In the meantime, the original VP of Marketing tries to come up with a new positioning strategy to support the new Sales VP. Typically this results in conflict, if not outright internecine warfare. If the sales aren’t fixed in a short time, the next executive to be looking for a job will not be the new VP of Sales (she hasn’t been around long enough to get fired), it’s the VP of Marketing—the rationale being “We changed the VP of Sales, so that can’t be the problem. It must be Marketing’s fault.”

Time for an Experienced CEO
Sometimes all it takes is one or two iterations to find the right sales roadmap and marketing positioning that connects a startup with exuberant customers ready to buy. Unfortunately, more often than not, this is just the beginning of an executive death spiral. If changing the sales and marketing execs doesn’t put the company on the right sales trajectory, the investors start talking the “we need the right CEO for this phase” talk. This means the CEO is walking around with an unspoken corporate death sentence. Moreover, since the first CEO was likely to have been one of the founders, the trauma of CEO removal begins. Typically, founding CEOs hold on to the doorframe of their offices as the investors try to pry their fingers off the company. It’s painful to watch and occurs in a majority of startups with first-time CEOs after First Customer Ship.

In flush economic times the company may get two or three iterations to fix a failed launch and bad sales numbers. In tougher times investors are tighter with their wallets and make the “tossing good money after bad” calculations with a more frugal eye. A startup might simply not get a next round of funding and have to shut down.

Any of this sound familiar? Part 4 of the Customer Development Manifesto to follow.

Add to FacebookAdd to DiggAdd to Del.icio.usAdd to StumbleuponAdd to RedditAdd to BlinklistAdd to TwitterAdd to TechnoratiAdd to FurlAdd to Newsvine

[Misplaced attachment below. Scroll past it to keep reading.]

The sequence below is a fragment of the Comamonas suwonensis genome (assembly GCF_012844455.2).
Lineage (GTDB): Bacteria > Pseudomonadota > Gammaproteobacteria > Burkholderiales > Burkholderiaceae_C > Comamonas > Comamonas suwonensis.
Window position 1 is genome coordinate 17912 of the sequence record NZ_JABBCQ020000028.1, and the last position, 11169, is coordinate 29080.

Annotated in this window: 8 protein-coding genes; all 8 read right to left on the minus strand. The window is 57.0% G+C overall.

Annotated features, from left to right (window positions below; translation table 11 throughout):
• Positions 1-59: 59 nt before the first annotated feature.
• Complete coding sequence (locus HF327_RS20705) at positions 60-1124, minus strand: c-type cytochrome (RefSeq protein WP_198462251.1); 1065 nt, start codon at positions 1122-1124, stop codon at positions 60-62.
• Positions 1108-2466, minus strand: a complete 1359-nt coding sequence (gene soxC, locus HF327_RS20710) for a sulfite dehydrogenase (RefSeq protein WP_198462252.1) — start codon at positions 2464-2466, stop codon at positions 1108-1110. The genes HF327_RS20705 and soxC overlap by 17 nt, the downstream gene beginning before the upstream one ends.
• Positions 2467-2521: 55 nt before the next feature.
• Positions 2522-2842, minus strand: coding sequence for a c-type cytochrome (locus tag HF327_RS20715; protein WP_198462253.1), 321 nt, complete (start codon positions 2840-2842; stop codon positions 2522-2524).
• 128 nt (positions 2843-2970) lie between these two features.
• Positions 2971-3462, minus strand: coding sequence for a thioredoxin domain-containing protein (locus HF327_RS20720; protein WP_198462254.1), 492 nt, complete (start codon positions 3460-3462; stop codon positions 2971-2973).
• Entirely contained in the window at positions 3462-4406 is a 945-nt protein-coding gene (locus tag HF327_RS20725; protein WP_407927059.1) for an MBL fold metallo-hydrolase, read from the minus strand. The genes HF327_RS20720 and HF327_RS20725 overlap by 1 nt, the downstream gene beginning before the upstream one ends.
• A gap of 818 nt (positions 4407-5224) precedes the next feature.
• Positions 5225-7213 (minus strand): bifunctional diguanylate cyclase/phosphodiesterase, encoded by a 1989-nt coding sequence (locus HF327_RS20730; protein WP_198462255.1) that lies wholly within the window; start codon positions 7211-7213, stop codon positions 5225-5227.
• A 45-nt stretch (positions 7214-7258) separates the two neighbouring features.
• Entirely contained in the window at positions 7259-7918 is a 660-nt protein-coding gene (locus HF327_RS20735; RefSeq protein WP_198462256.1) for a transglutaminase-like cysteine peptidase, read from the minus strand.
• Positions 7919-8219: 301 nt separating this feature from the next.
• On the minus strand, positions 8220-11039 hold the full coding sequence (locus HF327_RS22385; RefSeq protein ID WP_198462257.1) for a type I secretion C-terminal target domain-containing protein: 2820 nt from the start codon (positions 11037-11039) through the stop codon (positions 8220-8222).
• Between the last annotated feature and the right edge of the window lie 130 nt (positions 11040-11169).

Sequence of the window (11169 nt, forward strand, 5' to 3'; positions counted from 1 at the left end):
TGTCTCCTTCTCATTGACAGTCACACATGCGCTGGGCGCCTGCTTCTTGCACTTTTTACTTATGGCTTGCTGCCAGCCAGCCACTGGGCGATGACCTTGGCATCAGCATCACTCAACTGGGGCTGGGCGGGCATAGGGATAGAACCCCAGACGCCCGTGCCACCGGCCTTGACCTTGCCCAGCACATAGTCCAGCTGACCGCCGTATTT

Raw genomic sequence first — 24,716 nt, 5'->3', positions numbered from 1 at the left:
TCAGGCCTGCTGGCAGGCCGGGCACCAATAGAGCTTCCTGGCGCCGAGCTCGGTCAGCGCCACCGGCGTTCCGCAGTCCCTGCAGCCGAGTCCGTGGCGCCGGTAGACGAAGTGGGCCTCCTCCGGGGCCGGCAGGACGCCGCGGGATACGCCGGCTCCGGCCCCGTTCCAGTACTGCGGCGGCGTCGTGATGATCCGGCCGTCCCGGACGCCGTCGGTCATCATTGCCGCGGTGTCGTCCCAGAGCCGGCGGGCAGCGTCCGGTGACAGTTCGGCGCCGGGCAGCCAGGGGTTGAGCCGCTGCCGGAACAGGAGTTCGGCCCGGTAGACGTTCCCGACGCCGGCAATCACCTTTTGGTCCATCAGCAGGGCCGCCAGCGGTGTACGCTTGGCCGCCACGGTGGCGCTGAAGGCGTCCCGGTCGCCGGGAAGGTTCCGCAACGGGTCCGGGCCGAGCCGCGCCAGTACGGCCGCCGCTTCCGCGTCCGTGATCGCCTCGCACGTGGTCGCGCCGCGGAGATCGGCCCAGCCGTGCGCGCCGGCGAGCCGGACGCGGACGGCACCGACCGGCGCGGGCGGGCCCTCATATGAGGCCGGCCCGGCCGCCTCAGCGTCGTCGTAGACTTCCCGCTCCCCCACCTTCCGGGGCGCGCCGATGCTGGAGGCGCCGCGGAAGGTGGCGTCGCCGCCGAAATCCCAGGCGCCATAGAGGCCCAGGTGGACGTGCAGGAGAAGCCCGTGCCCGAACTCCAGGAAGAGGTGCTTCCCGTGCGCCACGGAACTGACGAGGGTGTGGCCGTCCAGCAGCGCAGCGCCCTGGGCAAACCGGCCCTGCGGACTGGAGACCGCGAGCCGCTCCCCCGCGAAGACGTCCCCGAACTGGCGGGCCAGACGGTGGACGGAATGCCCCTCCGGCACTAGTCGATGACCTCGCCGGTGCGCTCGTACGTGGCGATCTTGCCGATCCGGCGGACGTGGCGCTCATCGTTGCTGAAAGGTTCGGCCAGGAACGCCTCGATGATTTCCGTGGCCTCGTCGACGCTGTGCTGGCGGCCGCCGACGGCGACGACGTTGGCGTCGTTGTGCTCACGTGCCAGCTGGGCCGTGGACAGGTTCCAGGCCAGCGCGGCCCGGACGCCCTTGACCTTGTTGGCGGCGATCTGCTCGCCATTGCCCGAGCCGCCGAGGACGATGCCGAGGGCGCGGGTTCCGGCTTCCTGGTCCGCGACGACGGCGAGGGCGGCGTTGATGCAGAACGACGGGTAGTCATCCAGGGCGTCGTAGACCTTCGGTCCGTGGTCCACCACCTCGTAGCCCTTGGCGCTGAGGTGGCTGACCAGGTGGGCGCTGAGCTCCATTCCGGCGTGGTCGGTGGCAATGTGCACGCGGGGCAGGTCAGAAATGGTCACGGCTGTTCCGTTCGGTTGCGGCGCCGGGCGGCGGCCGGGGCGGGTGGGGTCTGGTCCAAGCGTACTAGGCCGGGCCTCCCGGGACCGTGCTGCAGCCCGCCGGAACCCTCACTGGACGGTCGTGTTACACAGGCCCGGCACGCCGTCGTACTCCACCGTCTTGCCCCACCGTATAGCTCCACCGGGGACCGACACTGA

The Customer Development Manifesto: Reasons for the Revolution (part 2)

This post makes more sense if you read part 1 of the Customer Development Manifesto.

This post describes how the traditional product development model distorts startup sales, marketing and business development.  In the next few posts that follow, I’ll describe how thinking of a solution to this model’s failures led to the Customer Development Model – that offers a new way to approach startup sales and marketing activities. Finally, I’ll write about how Eric Ries and the Lean Startup concept provided the equivalent model for product development activities inside the building and neatly integrates customer and agile development.

8. The Lack of Meaningful Milestones for Sales, Marketing and Business Development
The one great thing about the product development methodology is that it provides an unambiguous structure with clearly defined milestones. The meaning of alpha test, beta test, and first customer ship are pretty obvious to most engineers. In contrast, sales and marketing activities before first customer ship are adhoc, fuzzy, and don’t have measurable, concrete objectives. They lack any way to stop and fix what’s broken (or even to know if it is broken.)

What kind of objectives would a startup want or need for sales and marketing? Most sales executives and marketers tend to focus on execution activities because at least these are measurable. For example, some startup sales execs believe hiring the core sales team is a key objective. Others focus on acquiring early “lighthouse” customers (prominent customers who will attract others.) Once the product begins to ship, startup sales execs use orders and revenue as its marker of progress in understanding customers. (Freemium models have their own scorekeeping.) Marketers believe creating a killer web presence, corporate presentation, are objectives. Some think that hiring a PR agency, starting the buzz and getting coverage in hot blogs or on  the cover of magazines at launch are objectives.

While these objectives provide an illusion of progress, in reality they do little to validate the business plan hypotheses about customers and what they will buy. They don’t help a startup move toward a deep understanding of customers and their problems, discovering a repeatable road map of how they buy, and building a financial model that results in profitability.

9. The Use of a Product Development Model to Measure Sales
Using the product development diagram for startup sales activities is like using a clock to tell the temperature. They both measure something, but not the thing you wanted.